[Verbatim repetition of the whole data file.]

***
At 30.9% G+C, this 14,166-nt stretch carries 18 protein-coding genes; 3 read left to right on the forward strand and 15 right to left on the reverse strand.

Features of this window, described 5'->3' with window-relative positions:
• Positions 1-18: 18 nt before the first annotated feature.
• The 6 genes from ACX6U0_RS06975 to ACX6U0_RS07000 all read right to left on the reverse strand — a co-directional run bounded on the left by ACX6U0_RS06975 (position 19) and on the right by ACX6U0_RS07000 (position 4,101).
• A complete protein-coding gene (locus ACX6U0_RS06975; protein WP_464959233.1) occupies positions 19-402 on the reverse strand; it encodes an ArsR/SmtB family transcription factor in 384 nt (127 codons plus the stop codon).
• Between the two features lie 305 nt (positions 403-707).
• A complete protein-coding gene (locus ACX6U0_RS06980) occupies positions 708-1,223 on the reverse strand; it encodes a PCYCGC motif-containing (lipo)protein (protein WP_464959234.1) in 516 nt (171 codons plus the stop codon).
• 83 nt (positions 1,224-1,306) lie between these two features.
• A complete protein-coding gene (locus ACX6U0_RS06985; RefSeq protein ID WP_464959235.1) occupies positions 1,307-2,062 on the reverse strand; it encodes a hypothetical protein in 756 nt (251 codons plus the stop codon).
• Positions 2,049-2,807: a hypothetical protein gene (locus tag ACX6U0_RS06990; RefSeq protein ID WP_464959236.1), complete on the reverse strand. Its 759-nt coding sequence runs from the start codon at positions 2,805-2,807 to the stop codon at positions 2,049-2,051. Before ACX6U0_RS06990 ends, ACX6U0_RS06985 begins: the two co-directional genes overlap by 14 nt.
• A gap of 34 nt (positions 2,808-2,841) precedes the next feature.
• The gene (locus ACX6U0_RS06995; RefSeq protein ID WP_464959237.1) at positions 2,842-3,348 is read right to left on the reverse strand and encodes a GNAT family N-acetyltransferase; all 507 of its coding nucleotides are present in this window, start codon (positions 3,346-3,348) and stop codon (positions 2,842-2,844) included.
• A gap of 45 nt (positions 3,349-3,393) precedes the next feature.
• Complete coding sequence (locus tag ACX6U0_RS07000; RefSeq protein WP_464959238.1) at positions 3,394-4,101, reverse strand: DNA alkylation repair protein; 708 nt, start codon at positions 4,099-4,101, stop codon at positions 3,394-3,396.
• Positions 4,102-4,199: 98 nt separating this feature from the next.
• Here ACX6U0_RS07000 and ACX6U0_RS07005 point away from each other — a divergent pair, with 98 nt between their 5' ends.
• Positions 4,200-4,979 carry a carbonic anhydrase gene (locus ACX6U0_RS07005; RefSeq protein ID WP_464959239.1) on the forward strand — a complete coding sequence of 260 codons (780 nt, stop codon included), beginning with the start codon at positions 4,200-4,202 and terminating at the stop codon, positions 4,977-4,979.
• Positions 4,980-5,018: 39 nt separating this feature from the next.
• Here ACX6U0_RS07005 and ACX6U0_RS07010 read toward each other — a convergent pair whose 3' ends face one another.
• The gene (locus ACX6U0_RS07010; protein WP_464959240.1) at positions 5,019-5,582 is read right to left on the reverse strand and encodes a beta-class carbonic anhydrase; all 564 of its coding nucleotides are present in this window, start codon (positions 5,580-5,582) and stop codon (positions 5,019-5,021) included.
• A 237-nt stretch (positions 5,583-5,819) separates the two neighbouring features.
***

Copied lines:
At 30.9% G+C, this 14,166-nt stretch carries 18 protein-coding genes; 3 read left to right on the forward strand and 15 right to left on the reverse strand.

Features of this window, described 5'->3' with window-relative positions:
• Positions 1-18: 18 nt before the first annotated feature.
• The 6 genes from ACX6U0_RS06975 to ACX6U0_RS07000 all read right to left on the reverse strand — a co-directional run bounded on the left by ACX6U0_RS06975 (position 19) and on the right by ACX6U0_RS07000 (position 4,101).
• A complete protein-coding gene (locus ACX6U0_RS06975; protein WP_464959233.1) occupies positions 19-402 on the reverse strand; it encodes an ArsR/SmtB family transcription factor in 384 nt (127 codons plus the stop codon).
• Between the two features lie 305 nt (positions 403-707).
• A complete protein-coding gene (locus ACX6U0_RS06980) occupies positions 708-1,223 on the reverse strand; it encodes a PCYCGC motif-containing (lipo)protein (protein WP_464959234.1) in 516 nt (171 codons plus the stop codon).
• 83 nt (positions 1,224-1,306) lie between these two features.
• A complete protein-coding gene (locus ACX6U0_RS06985; RefSeq protein ID WP_464959235.1) occupies positions 1,307-2,062 on the reverse strand; it encodes a hypothetical protein in 756 nt (251 codons plus the stop codon).
• Positions 2,049-2,807: a hypothetical protein gene (locus tag ACX6U0_RS06990; RefSeq protein ID WP_464959236.1), complete on the reverse strand. Its 759-nt coding sequence runs from the start codon at positions 2,805-2,807 to the stop codon at positions 2,049-2,051. Before ACX6U0_RS06990 ends, ACX6U0_RS06985 begins: the two co-directional genes overlap by 14 nt.
• A gap of 34 nt (positions 2,808-2,841) precedes the next feature.
• The gene (locus ACX6U0_RS06995; RefSeq protein ID WP_464959237.1) at positions 2,842-3,348 is read right to left on the reverse strand and encodes a GNAT family N-acetyltransferase; all 507 of its coding nucleotides are present in this window, start codon (positions 3,346-3,348) and stop codon (positions 2,842-2,844) included.
• A gap of 45 nt (positions 3,349-3,393) precedes the next feature.
• Complete coding sequence (locus tag ACX6U0_RS07000; RefSeq protein WP_464959238.1) at positions 3,394-4,101, reverse strand: DNA alkylation repair protein; 708 nt, start codon at positions 4,099-4,101, stop codon at positions 3,394-3,396.
• Positions 4,102-4,199: 98 nt separating this feature from the next.
• Here ACX6U0_RS07000 and ACX6U0_RS07005 point away from each other — a divergent pair, with 98 nt between their 5' ends.
• Positions 4,200-4,979 carry a carbonic anhydrase gene (locus ACX6U0_RS07005; RefSeq protein ID WP_464959239.1) on the forward strand — a complete coding sequence of 260 codons (780 nt, stop codon included), beginning with the start codon at positions 4,200-4,202 and terminating at the stop codon, positions 4,977-4,979.
• Positions 4,980-5,018: 39 nt separating this feature from the next.
• Here ACX6U0_RS07005 and ACX6U0_RS07010 read toward each other — a convergent pair whose 3' ends face one another.
• The gene (locus ACX6U0_RS07010; protein WP_464959240.1) at positions 5,019-5,582 is read right to left on the reverse strand and encodes a beta-class carbonic anhydrase; all 564 of its coding nucleotides are present in this window, start codon (positions 5,580-5,582) and stop codon (positions 5,019-5,021) included.
• A 237-nt stretch (positions 5,583-5,819) separates the two neighbouring features.